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The slides at the end include the technical details underlying the Bayesian model averaging method we employ.

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- 1. A Bayesian Perspective On The Reproducibility Project: Psychology Alexander Etz & Joachim Vandekerckhove @alxetz ßMy Twitter (no ‘e’ in alex) alexanderetz.com ß My website/blog
- 2. Purpose • Revisit Reproducibility Project: Psychology (RPP) • Compute Bayes factors • Account for publication bias in original studies • Evaluate and compare levels of statistical evidence
- 3. TLDR: Conclusions first • 75% of studies find qualitatively similar levels of evidence in original and replication • 64% find weak evidence (BF < 10) in both attempts • 11% of studies find strong evidence (BF > 10) in both attempts
- 4. TLDR: Conclusions first • 75% of studies find qualitatively similar levels of evidence in original and replication • 64% find weak evidence (BF < 10) in both attempts • 11% of studies find strong evidence (BF > 10) in both attempts • 10% find strong evidence in replication but not original • 15% find strong evidence in original but not replication
- 5. The RPP • 270 scientists attempt to closely replicate 100 psychology studies • Use original materials (when possible) • Work with original authors • Pre-registered to avoid bias • Analysis plan specified in advance • Guaranteed to be published regardless of outcome
- 6. The RPP • 2 main criteria for grading replication
- 7. The RPP • 2 main criteria for grading replication • Is the replication result statistically significant (p < .05) in the same direction as original? • 39% success rate
- 8. The RPP • 2 main criteria for grading replication • Is the replication result statistically significant (p < .05) in the same direction as original? • 39% success rate • Does the replication’s confidence interval capture original reported effect? • 47% success rate
- 9. The RPP • Neither of these metrics are any good • (at least not as used) • Neither make predictions about out-of-sample data • Comparing significance levels is bad • “The difference between significant and not significant is not necessarily itself significant” • -Gelman & Stern (2006)
- 10. The RPP • Nevertheless, .51 correlation between original & replication effect sizes • Indicates at least some level of robustness
- 11. −0.50 −0.25 0.00 0.25 0.50 0.75 1.00 0.00 0.25 0.50 0.75 1.00 Original Effect Size ReplicationEffectSize p−value Not Significant Significant Replication Power 0.6 0.7 0.8 0.9 Source: Open Science Collaboration. (2015). Estimating the reproducibility of psychological science. Science, 349(6251), aac4716.
- 12. What can explain the discrepancies?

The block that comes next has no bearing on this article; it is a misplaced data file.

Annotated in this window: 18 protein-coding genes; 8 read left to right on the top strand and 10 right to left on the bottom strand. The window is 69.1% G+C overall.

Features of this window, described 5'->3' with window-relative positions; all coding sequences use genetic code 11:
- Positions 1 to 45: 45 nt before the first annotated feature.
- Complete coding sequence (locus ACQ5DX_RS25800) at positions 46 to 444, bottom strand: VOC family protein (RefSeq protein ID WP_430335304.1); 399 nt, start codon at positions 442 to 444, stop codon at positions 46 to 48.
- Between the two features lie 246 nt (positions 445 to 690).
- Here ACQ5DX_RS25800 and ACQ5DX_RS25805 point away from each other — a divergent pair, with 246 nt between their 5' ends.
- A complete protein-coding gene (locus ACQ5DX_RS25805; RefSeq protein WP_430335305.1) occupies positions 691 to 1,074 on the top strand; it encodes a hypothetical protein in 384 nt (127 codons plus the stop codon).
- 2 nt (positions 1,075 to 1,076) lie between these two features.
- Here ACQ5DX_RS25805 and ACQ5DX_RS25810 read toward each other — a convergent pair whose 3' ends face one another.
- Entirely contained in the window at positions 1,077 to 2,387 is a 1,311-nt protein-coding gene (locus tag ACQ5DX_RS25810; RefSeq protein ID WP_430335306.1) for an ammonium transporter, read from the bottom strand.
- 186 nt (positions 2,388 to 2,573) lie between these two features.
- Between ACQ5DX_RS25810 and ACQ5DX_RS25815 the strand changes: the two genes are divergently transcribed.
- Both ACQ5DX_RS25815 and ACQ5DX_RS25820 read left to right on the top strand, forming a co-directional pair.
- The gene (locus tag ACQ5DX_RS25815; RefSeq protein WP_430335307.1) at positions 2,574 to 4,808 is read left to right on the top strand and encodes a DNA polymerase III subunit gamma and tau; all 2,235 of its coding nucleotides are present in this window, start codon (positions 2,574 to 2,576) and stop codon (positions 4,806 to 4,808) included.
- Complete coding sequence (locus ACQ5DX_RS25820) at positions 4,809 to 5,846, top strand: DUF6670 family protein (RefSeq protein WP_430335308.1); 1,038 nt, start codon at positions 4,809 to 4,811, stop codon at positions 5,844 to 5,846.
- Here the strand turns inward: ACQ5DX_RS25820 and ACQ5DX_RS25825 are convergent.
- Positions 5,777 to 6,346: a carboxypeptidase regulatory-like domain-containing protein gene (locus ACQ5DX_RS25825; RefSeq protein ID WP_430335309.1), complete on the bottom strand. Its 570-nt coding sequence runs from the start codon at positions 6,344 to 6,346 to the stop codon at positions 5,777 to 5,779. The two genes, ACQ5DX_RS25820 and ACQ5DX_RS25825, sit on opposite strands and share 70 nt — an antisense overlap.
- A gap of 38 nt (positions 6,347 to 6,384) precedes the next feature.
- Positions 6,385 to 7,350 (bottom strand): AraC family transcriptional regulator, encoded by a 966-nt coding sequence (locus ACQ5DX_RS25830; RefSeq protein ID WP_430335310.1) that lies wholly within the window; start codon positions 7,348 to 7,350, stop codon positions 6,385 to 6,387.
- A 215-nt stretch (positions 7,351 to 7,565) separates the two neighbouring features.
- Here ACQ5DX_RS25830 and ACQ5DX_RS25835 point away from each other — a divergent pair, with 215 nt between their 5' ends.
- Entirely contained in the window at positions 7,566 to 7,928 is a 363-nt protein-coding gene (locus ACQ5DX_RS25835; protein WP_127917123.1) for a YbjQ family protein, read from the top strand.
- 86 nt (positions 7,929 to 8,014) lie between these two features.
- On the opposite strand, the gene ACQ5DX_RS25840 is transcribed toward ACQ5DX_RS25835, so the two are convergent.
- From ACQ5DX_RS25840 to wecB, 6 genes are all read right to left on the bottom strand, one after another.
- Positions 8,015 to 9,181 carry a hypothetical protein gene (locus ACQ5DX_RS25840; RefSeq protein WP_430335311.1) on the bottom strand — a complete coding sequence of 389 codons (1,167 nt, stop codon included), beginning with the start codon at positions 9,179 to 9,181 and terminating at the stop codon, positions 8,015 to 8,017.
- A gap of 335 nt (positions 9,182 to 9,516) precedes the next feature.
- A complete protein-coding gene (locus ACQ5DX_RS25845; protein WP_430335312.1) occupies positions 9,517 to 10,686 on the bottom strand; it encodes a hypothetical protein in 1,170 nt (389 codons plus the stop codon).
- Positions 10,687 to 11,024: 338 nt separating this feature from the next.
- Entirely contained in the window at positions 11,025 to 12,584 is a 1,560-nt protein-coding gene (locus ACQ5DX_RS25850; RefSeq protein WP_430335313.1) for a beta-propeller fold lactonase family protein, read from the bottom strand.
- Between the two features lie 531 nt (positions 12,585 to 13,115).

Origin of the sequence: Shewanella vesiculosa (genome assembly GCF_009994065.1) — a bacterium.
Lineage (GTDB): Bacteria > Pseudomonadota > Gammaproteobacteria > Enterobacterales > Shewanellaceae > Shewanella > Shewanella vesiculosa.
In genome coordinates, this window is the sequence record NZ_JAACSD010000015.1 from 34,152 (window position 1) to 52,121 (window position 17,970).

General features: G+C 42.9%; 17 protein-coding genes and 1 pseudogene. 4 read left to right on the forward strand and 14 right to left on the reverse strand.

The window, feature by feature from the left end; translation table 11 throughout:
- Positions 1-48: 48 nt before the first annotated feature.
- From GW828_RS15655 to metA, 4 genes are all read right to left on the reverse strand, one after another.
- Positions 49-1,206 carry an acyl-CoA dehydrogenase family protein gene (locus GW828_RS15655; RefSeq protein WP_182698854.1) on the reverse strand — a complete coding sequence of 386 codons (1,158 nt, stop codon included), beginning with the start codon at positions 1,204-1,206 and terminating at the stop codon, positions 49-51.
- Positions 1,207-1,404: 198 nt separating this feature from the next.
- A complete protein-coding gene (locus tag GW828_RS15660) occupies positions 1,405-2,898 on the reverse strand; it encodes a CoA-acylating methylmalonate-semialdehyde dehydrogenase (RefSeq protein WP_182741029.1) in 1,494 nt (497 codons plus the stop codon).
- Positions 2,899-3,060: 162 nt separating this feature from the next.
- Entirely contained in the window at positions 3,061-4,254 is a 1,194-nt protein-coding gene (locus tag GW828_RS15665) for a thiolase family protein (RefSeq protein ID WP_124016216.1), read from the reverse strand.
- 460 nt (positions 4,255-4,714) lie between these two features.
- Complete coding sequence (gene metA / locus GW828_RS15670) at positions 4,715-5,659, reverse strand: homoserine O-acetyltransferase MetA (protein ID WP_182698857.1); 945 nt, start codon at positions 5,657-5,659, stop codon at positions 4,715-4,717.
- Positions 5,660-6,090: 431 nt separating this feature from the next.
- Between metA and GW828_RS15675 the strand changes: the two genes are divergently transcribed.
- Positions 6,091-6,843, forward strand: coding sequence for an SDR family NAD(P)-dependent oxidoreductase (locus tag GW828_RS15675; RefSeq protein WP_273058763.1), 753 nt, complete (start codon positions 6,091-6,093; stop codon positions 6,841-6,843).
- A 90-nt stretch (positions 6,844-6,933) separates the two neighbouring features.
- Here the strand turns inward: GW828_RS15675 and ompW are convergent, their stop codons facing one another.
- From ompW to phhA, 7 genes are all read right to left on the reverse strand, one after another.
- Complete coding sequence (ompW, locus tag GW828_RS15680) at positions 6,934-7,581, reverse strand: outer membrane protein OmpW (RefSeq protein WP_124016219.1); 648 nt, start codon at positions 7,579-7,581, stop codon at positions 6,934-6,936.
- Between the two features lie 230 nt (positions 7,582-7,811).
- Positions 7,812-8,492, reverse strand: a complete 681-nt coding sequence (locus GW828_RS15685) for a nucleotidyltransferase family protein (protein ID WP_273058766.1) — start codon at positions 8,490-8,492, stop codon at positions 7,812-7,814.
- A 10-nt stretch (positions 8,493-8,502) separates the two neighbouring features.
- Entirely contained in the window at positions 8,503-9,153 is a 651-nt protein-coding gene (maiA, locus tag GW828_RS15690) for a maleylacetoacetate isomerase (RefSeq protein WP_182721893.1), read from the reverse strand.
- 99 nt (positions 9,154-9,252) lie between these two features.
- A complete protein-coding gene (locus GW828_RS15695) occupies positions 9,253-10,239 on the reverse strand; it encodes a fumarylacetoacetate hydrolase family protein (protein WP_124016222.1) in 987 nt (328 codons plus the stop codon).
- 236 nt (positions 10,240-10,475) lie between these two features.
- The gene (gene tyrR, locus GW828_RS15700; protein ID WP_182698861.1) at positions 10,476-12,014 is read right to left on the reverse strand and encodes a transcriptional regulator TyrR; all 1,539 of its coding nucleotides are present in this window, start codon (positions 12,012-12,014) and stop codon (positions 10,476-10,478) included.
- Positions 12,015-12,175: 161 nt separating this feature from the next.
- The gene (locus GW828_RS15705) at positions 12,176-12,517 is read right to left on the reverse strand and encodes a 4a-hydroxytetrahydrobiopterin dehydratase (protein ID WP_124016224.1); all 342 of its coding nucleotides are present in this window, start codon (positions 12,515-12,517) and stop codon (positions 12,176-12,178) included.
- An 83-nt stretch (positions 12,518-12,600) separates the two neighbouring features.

- 13. Moderators • Two study attempts are in different contexts • Texas vs. California • Different context = different results? • Conservative vs. Liberal sample
- 14. Low power in original studies • Statistical power: • The frequency with which a study will yield a statistically significant effect in repeated sampling, assuming that the underlying effect is of a given size. • Low powered designs undermine credibility of statistically significant results • Button et al. (2013) • Type M / Type S errors (Gelman & Carlin, 2014)
- 15. Low power in original studies • Replications planned to have minimum 80% power • Report average power of 92%
- 16. Publication bias • Most published results are “positive” findings • Statistically significant results • Most studies designed to reject H0 • Most published studies succeed • Selective preference = bias • “Statistical significance filter”
- 17. Statistical significance filter • Incentive to have results that reach p < .05 • “Statistically significant” • Evidential standard • Studies with large effect size achieve significance • Get published
- 18. Statistical significance filter • Studies with smaller effect size don’t reach significance • Get suppressed • Average effect size inevitably inflates • Replication power calculations meaningless
- 19. Can we account for this bias? • Consider publication as part of data collection process • This enters through likelihood function • Data generating process • Sampling distribution
- 20. Mitigation of publication bias • Remember the statistical significance filter • We try to build a statistical model of it
- 21. Mitigation of publication bias • We formally model 4 possible significance filters • 4 models comprise overall H0 • 4 models comprise overall H1 • If result consistent with bias, then Bayes factor penalized • Raise the evidence bar